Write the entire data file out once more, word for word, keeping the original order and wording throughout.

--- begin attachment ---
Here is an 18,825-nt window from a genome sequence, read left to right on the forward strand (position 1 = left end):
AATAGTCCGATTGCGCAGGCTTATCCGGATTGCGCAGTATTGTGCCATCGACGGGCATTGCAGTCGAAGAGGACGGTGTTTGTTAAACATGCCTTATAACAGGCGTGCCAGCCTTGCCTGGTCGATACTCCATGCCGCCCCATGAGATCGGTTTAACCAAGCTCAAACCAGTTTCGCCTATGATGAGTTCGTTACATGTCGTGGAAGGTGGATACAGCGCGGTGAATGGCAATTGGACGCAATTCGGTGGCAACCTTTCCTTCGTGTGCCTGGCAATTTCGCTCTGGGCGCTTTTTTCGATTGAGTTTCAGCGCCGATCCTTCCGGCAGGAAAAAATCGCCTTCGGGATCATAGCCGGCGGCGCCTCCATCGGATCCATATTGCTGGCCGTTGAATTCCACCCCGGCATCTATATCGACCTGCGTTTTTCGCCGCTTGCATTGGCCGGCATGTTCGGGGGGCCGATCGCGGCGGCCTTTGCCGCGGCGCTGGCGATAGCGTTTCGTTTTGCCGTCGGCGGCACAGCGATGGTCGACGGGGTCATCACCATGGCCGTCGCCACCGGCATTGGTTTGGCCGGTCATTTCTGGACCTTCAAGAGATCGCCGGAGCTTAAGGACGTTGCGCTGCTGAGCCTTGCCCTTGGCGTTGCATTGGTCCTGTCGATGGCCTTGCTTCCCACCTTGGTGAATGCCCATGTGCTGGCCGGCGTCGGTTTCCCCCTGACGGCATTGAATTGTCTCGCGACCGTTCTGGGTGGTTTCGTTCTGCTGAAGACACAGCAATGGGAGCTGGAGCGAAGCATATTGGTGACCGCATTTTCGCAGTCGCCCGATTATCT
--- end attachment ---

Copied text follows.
Here is an 18,825-nt window from a genome sequence, read left to right on the forward strand (position 1 = left end):
AATAGTCCGATTGCGCAGGCTTATCCGGATTGCGCAGTATTGTGCCATCGACGGGCATTGCAGTCGAAGAGGACGGTGTTTGTTAAACATGCCTTATAACAGGCGTGCCAGCCTTGCCTGGTCGATACTCCATGCCGCCCCATGAGATCGGTTTAACCAAGCTCAAACCAGTTTCGCCTATGATGAGTTCGTTACATGTCGTGGAAGGTGGATACAGCGCGGTGAATGGCAATTGGACGCAATTCGGTGGCAACCTTTCCTTCGTGTGCCTGGCAATTTCGCTCTGGGCGCTTTTTTCGATTGAGTTTCAGCGCCGATCCTTCCGGCAGGAAAAAATCGCCTTCGGGATCATAGCCGGCGGCGCCTCCATCGGATCCATATTGCTGGCCGTTGAATTCCACCCCGGCATCTATATCGACCTGCGTTTTTCGCCGCTTGCATTGGCCGGCATGTTCGGGGGGCCGATCGCGGCGGCCTTTGCCGCGGCGCTGGCGATAGCGTTTCGTTTTGCCGTCGGCGGCACAGCGATGGTCGACGGGGTCATCACCATGGCCGTCGCCACCGGCATTGGTTTGGCCGGTCATTTCTGGACCTTCAAGAGATCGCCGGAGCTTAAGGACGTTGCGCTGCTGAGCCTTGCCCTTGGCGTTGCATTGGTCCTGTCGATGGCCTTGCTTCCCACCTTGGTGAATGCCCATGTGCTGGCCGGCGTCGGTTTCCCCCTGACGGCATTGAATTGTCTCGCGACCGTTCTGGGTGGTTTCGTTCTGCTGAAGACACAGCAATGGGAGCTGGAGCGAAGCATATTGGTGACCGCATTTTCGCAGTCGCCCGATTATCT